High-functioning depression is a low-level, chronic and often extremely hidden form of depression that affects millions of people. An easily underestimated psychological disease, high-functioning depression will not make you feel constantly hopeless or just unable to wake up from your bed. However, it is a sneaky condition that will slowly crawl upon you, seriously damage the quality of your life, and corrode your social relations, work and family.
This form of clinical depression can manifest in several ways. It could be just a constant sense of internalized pressure to show everyone else how “perfect” are you that leads to a crippling sensation of anxiety ever time you do not live up to your own standards. It can deprive you of all satisfaction, joy and happiness, making you feel numb and apathetic every day more. Or you can just feel lazy, bored, without any long-term goal or sense of purpose.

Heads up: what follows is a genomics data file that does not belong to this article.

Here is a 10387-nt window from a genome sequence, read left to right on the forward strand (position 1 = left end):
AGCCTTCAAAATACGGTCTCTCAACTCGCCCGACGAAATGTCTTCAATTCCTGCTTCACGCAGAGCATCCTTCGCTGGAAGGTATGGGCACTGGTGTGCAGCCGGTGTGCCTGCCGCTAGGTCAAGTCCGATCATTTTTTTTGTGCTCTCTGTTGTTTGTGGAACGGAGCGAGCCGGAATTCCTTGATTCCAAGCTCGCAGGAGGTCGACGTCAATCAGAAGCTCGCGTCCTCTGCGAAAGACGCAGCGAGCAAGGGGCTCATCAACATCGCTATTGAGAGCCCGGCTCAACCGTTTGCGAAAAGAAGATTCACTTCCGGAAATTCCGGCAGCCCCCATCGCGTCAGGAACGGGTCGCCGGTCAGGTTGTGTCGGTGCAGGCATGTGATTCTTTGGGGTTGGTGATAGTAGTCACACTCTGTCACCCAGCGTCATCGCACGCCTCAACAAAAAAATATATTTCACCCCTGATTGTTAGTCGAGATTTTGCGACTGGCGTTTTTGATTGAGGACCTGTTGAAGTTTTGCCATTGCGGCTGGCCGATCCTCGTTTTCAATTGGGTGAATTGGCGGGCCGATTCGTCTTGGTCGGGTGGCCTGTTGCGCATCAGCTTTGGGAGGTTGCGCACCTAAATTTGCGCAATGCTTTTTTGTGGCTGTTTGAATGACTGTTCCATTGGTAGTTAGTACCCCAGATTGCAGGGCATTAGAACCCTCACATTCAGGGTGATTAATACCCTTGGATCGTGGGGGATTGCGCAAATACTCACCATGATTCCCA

People affected by this condition will slowly lose any enthusiasm for social activities, family, school or even work. Things become more and more stressful as you feel like you’re unable to keep up with the overwhelming pressure. Isolation, sleep disturbances, and lack of energy can all be consequences of high-functioning depression that may be however much less obvious on the outside than other forms of depression.
This condition is, in fact, often characterized by the fact that patients are still able to live an apparently normal life, even a successful one (hence the wording “high-functional”). It doesn’t matter, however: anything they might accomplish would mean very little to them, as constant self-doubt and relentless criticality will strip them of any satisfaction for their successes. Treatment is thus required, as people with high-functioning depression need help to overcome their challenges and get relief from their symptoms.
If you think you might be suffering from this condition, give a look to this infographic. It could lend you a hand while you seek proper treatment, and can help you better understand what your problem is. Just remember that you’re not alone. There’s plenty of help available out there: you just need to reach for it.
Infographic credits: Better Help
Article by Ddr. Claudio Butticè, Pharm.D.